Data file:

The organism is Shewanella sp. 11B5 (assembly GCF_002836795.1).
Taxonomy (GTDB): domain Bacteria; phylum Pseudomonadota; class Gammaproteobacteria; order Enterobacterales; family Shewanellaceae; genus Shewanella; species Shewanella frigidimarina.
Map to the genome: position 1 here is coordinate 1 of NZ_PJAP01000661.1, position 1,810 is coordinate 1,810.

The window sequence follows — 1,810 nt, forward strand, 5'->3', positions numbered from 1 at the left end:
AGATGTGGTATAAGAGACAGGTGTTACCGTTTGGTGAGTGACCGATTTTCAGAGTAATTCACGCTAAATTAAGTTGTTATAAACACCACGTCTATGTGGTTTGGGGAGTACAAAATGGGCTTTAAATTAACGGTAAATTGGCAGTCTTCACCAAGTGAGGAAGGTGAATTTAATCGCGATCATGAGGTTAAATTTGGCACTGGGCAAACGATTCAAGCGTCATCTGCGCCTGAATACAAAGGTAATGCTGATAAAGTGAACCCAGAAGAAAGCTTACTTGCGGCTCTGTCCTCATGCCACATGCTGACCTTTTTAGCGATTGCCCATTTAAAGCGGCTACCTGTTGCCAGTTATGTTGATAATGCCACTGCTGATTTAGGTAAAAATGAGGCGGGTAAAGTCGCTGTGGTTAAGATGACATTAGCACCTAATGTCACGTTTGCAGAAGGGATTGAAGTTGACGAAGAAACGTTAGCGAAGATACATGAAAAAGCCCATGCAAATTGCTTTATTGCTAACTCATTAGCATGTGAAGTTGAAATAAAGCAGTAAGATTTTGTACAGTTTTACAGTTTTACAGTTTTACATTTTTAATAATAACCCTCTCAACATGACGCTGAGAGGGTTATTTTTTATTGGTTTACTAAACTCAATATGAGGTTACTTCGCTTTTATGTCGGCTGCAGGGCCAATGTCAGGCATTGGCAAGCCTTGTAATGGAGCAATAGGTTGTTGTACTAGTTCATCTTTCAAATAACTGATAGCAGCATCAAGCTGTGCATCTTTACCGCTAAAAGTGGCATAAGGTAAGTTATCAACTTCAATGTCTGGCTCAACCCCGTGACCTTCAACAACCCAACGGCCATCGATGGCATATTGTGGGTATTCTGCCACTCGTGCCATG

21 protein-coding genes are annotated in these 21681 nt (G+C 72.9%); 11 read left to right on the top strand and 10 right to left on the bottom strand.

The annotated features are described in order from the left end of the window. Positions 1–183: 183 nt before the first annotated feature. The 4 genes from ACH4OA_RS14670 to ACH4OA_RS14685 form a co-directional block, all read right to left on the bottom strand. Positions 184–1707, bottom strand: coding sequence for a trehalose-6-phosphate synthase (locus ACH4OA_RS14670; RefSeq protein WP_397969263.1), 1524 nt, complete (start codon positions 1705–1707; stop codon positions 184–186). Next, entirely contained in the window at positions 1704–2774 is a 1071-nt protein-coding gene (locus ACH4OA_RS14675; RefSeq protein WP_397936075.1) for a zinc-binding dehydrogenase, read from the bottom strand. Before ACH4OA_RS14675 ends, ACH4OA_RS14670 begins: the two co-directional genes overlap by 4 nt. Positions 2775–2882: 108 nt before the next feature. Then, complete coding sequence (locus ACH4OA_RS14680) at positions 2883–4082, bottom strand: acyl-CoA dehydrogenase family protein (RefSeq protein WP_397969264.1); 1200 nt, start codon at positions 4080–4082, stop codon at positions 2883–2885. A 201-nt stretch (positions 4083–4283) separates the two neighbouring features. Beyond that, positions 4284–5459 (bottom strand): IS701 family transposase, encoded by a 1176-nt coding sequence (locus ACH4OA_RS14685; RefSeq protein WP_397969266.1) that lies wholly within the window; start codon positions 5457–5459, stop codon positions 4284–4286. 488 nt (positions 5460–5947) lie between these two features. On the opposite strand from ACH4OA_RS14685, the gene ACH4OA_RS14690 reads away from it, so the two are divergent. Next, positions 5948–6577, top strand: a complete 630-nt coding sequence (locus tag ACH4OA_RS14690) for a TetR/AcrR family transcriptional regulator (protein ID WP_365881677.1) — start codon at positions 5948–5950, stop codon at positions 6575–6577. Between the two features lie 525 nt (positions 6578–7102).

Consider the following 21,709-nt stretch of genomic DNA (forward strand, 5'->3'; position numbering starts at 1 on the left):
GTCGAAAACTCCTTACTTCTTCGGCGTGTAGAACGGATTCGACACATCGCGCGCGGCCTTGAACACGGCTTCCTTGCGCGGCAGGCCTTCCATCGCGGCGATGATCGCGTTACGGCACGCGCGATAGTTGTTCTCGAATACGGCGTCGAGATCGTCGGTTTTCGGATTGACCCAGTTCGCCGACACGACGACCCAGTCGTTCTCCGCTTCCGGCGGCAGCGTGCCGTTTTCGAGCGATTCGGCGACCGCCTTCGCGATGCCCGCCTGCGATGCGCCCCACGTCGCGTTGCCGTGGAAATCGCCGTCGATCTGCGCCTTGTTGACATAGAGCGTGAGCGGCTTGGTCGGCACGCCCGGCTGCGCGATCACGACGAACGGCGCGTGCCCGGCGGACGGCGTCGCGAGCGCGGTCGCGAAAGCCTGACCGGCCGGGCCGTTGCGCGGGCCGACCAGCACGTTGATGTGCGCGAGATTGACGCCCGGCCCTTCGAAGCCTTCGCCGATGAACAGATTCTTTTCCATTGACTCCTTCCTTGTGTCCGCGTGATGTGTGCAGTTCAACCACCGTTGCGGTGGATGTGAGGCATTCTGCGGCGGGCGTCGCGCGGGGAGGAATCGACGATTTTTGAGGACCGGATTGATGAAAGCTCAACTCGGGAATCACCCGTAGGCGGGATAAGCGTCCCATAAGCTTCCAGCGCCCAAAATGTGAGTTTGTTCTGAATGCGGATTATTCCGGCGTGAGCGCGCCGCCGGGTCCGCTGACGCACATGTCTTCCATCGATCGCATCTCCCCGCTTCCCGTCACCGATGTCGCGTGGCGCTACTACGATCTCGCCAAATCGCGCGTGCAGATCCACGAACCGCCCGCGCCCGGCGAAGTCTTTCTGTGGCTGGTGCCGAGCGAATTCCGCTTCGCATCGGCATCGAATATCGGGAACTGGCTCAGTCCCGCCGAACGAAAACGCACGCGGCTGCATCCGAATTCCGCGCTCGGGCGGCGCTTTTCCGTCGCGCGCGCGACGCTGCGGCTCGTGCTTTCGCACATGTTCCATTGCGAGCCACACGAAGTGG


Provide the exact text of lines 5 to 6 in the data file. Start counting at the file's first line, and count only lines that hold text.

AGATGTGGTATAAGAGACAGGTGTTACCGTTTGGTGAGTGACCGATTTTCAGAGTAATTCACGCTAAATTAAGTTGTTATAAACACCACGTCTATGTGGTTTGGGGAGTACAAAATGGGCTTTAAATTAACGGTAAATTGGCAGTCTTCACCAAGTGAGGAAGGTGAATTTAATCGCGATCATGAGGTTAAATTTGGCACTGGGCAAACGATTCAAGCGTCATCTGCGCCTGAATACAAAGGTAATGCTGATAAAGTGAACCCAGAAGAAAGCTTACTTGCGGCTCTGTCCTCATGCCACATGCTGACCTTTTTAGCGATTGCCCATTTAAAGCGGCTACCTGTTGCCAGTTATGTTGATAATGCCACTGCTGATTTAGGTAAAAATGAGGCGGGTAAAGTCGCTGTGGTTAAGATGACATTAGCACCTAATGTCACGTTTGCAGAAGGGATTGAAGTTGACGAAGAAACGTTAGCGAAGATACATGAAAAAGCCCATGCAAATTGCTTTATTGCTAACTCATTAGCATGTGAAGTTGAAATAAAGCAGTAAGATTTTGTACAGTTTTACAGTTTTACAGTTTTACATTTTTAATAATAACCCTCTCAACATGACGCTGAGAGGGTTATTTTTTATTGGTTTACTAAACTCAATATGAGGTTACTTCGCTTTTATGTCGGCTGCAGGGCCAATGTCAGGCATTGGCAAGCCTTGTAATGGAGCAATAGGTTGTTGTACTAGTTCATCTTTCAAATAACTGATAGCAGCATCAAGCTGTGCATCTTTACCGCTAAAAGTGGCATAAGGTAAGTTATCAACTTCAATGTCTGGCTCAACCCCGTGACCTTCAACAACCCAACGGCCATCGATGGCATATTGTGGGTATTCTGCCACTCGTGCCATG

21 protein-coding genes are annotated in these 21681 nt (G+C 72.9%); 11 read left to right on the top strand and 10 right to left on the bottom strand.